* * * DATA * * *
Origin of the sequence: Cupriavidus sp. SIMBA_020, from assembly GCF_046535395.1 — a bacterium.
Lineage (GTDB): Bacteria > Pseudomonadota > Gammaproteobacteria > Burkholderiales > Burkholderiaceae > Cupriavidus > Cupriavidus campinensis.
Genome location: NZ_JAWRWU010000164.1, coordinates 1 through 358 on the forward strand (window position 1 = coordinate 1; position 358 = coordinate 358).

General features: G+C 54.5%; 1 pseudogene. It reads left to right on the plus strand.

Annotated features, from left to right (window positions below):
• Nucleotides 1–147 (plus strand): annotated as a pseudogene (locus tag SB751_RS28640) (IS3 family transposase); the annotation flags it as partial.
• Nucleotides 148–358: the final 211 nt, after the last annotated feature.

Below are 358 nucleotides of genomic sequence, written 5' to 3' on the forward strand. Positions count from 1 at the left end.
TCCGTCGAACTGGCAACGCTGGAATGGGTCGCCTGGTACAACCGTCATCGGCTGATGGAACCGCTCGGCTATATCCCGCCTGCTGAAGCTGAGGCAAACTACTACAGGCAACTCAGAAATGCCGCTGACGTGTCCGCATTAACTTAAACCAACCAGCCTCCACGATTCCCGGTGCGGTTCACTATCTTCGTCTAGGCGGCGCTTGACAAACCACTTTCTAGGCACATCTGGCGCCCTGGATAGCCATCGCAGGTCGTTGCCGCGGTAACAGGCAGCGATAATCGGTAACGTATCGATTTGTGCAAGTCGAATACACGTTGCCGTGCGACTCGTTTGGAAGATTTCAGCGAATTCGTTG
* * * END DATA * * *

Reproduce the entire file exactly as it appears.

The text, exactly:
Origin of the sequence: Cupriavidus sp. SIMBA_020, from assembly GCF_046535395.1 — a bacterium.
Lineage (GTDB): Bacteria > Pseudomonadota > Gammaproteobacteria > Burkholderiales > Burkholderiaceae > Cupriavidus > Cupriavidus campinensis.
Genome location: NZ_JAWRWU010000164.1, coordinates 1 through 358 on the forward strand (window position 1 = coordinate 1; position 358 = coordinate 358).

General features: G+C 54.5%; 1 pseudogene. It reads left to right on the plus strand.

Annotated features, from left to right (window positions below):
• Nucleotides 1–147 (plus strand): annotated as a pseudogene (locus tag SB751_RS28640) (IS3 family transposase); the annotation flags it as partial.
• Nucleotides 148–358: the final 211 nt, after the last annotated feature.

Below are 358 nucleotides of genomic sequence, written 5' to 3' on the forward strand. Positions count from 1 at the left end.
TCCGTCGAACTGGCAACGCTGGAATGGGTCGCCTGGTACAACCGTCATCGGCTGATGGAACCGCTCGGCTATATCCCGCCTGCTGAAGCTGAGGCAAACTACTACAGGCAACTCAGAAATGCCGCTGACGTGTCCGCATTAACTTAAACCAACCAGCCTCCACGATTCCCGGTGCGGTTCACTATCTTCGTCTAGGCGGCGCTTGACAAACCACTTTCTAGGCACATCTGGCGCCCTGGATAGCCATCGCAGGTCGTTGCCGCGGTAACAGGCAGCGATAATCGGTAACGTATCGATTTGTGCAAGTCGAATACACGTTGCCGTGCGACTCGTTTGGAAGATTTCAGCGAATTCGTTG